MOE reduction).
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Example 2: The maximum amount that the LEA may use for EIS is less than the amount
that may be used for MOE reduction.

    Prior Year’s Allocation:                          $1,000,000
    Current Year’s Allocation:                        $2,000,000
    Increase:                                         $1,000,000
    Maximum Available for MOE Reduction (50%):        $500,000
    Maximum Available for EIS (15%):                   $300,000


         If the LEA chooses to use no funds for MOE, it may set aside $300,000 for
          EIS (EIS maximum $300,000 less $0 means $300,000 for EIS).
         If the LEA chooses to use $100,000 for MOE, it may set aside $200,000 for
          EIS (EIS maximum $300,000 less $100,000 means $200,000 for EIS).
         If the LEA chooses to use $150,000 for MOE, it may set aside $150,000 for
          EIS (EIS maximum $300,000 less $150,000 means $150,000 for EIS).
         If the LEA chooses to use $300,000 for MOE, it may not set aside anything
          for EIS (EIS maximum $300,000 less $300,000 means $0 for EIS).
         If the LEA chooses to use $500,000 for MOE, it may not set aside anything
          for EIS (EIS maximum $300,000 less $500,000 means $0 for EIS).

Prohibition

If OSPI determines that an LEA is unable to meet the requirements of Part B, including
the targets of Washington State’s performance plan or OSPI has taken action against
an LEA under 20 USC § 1416, OSPI shall prohibit the LEA from reducing the level of
expenditures.

School-wide Programs under Title I of the Elementary and Secondary Education Act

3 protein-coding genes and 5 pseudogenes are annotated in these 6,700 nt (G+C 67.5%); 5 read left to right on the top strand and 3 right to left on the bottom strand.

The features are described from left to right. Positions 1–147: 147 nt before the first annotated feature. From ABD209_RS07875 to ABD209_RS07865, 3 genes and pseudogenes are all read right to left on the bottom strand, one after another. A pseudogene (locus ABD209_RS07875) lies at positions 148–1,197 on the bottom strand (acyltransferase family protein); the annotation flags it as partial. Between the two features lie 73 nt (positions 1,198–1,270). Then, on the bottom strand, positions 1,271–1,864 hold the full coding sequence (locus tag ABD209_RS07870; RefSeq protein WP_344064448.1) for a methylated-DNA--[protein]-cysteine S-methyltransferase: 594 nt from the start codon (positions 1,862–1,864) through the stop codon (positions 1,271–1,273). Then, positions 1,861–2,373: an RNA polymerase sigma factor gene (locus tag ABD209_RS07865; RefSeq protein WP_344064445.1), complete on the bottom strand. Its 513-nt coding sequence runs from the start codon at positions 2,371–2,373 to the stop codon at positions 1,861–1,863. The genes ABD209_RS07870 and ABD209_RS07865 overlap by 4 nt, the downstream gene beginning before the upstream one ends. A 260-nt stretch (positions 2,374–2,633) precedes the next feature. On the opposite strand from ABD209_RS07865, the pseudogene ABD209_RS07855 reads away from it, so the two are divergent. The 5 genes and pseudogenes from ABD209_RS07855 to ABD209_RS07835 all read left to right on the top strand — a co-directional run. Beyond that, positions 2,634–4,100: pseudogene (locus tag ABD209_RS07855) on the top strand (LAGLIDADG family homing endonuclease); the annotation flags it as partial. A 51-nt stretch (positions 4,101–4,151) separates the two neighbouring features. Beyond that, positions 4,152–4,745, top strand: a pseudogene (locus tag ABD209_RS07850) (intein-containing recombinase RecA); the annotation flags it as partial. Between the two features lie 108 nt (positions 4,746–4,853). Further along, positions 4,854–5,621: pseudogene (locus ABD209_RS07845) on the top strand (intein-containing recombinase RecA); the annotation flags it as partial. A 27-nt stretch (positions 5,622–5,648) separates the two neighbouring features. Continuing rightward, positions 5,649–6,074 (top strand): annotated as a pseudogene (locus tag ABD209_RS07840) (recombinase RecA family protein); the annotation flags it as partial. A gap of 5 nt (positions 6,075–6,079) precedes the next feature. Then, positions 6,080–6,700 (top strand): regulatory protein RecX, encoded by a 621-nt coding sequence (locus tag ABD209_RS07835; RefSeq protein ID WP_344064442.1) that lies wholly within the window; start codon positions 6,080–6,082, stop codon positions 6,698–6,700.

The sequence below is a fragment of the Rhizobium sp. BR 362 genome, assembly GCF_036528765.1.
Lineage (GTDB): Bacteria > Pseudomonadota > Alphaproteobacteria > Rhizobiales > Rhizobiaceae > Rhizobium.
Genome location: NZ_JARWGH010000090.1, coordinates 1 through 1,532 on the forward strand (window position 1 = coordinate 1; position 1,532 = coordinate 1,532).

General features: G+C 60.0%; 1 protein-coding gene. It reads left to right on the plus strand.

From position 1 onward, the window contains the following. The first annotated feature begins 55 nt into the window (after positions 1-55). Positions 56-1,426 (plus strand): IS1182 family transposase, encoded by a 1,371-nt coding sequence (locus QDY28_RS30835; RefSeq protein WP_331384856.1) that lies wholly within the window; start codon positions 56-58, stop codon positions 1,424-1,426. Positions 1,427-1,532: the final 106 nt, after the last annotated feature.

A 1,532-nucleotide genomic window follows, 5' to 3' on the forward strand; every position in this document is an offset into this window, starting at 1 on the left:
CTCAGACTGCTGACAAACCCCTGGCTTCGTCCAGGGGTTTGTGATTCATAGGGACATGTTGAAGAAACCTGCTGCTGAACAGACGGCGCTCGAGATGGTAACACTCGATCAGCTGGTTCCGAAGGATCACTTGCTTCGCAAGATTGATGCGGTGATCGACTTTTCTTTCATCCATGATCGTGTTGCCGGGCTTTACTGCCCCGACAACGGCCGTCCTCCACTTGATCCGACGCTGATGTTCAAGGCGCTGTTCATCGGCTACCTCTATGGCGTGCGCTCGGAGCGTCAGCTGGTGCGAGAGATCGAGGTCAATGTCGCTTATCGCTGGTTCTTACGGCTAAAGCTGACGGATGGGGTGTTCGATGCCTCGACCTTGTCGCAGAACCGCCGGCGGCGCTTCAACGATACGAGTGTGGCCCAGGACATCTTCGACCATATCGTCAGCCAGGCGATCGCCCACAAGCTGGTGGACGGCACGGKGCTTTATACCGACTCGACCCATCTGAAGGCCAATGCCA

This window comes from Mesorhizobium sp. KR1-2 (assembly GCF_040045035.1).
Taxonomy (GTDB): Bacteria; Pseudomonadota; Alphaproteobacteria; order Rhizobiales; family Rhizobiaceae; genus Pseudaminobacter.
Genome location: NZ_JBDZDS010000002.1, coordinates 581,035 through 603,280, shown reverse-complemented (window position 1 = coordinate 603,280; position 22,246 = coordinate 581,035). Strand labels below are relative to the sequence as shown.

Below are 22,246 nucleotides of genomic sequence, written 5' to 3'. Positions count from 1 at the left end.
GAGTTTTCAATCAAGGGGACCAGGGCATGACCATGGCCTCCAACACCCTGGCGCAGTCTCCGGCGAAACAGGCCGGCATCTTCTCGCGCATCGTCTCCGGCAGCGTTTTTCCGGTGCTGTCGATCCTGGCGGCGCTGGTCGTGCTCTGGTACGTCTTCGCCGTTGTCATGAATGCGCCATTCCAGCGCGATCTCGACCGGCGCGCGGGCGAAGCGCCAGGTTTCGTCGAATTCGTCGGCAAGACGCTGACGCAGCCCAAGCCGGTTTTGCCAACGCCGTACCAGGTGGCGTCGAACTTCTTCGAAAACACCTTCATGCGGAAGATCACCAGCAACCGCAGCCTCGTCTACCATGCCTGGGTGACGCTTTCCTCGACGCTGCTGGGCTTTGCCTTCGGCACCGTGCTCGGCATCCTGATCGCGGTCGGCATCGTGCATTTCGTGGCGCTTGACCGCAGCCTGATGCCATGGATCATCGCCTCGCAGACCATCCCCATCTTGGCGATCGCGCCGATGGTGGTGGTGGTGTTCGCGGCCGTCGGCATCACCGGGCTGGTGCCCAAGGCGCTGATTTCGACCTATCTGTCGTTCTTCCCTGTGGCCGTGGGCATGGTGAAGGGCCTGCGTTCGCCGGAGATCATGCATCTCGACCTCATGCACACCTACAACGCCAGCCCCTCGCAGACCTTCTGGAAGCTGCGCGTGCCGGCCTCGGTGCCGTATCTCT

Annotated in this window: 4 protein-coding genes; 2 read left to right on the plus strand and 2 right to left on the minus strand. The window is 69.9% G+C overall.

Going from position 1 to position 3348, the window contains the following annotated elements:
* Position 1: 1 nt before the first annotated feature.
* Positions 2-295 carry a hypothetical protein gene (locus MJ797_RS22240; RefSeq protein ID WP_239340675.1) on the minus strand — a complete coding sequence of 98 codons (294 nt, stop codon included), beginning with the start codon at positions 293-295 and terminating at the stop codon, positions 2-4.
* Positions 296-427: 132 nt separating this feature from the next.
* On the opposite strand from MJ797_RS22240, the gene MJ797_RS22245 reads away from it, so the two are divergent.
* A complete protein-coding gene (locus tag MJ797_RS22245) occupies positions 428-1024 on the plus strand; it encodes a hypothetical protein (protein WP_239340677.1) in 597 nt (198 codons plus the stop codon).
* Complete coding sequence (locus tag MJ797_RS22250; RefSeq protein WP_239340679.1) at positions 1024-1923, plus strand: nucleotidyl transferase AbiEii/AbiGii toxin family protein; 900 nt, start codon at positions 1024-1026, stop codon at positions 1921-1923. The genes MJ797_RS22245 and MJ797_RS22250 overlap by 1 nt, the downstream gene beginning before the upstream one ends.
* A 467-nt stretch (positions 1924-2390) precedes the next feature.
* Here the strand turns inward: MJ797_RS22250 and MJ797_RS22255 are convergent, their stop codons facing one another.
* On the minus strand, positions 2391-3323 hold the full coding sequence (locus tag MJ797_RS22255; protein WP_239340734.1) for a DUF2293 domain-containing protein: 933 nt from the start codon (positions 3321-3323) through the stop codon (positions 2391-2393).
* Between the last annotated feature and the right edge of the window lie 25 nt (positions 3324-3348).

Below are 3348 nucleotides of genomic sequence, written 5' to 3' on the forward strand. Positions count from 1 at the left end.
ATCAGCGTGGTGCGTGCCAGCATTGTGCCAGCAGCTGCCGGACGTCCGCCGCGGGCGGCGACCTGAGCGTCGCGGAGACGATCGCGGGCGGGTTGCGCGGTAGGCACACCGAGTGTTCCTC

(ESEA)

LEAs may use federal flow-through special education funds to assist in the
implementation of school-wide programs consistent with Title I, subject to the following
formula and conditions:

      Formula: Divide the amount the district receives for Part B by the number of
      eligible students in the district, and then multiply that number by the number of
      eligible students participating in the school-wide program consistent with Title I.
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       Conditions: Funds must be used for ―excess costs‖ and must be used to
       supplement state, local, and other federal funds and not to supplant those funds.

PERMISSIVE USE OF FUNDS

Funds provided to the LEA under IDEA, Part B may be used for services and aids that
also benefit non-disabled children, early intervening services, high cost education and
related services, and administrative case management.

Services and Aids that also Benefit Non-disabled Children - 20 USC § 1413(a)(4)(i)

LEAs may use federal flow-through funds for the costs of special education and related
services, and supplementary aids and services, provided in a regular class or other
education-related setting to a child with a disability in accordance with the individualized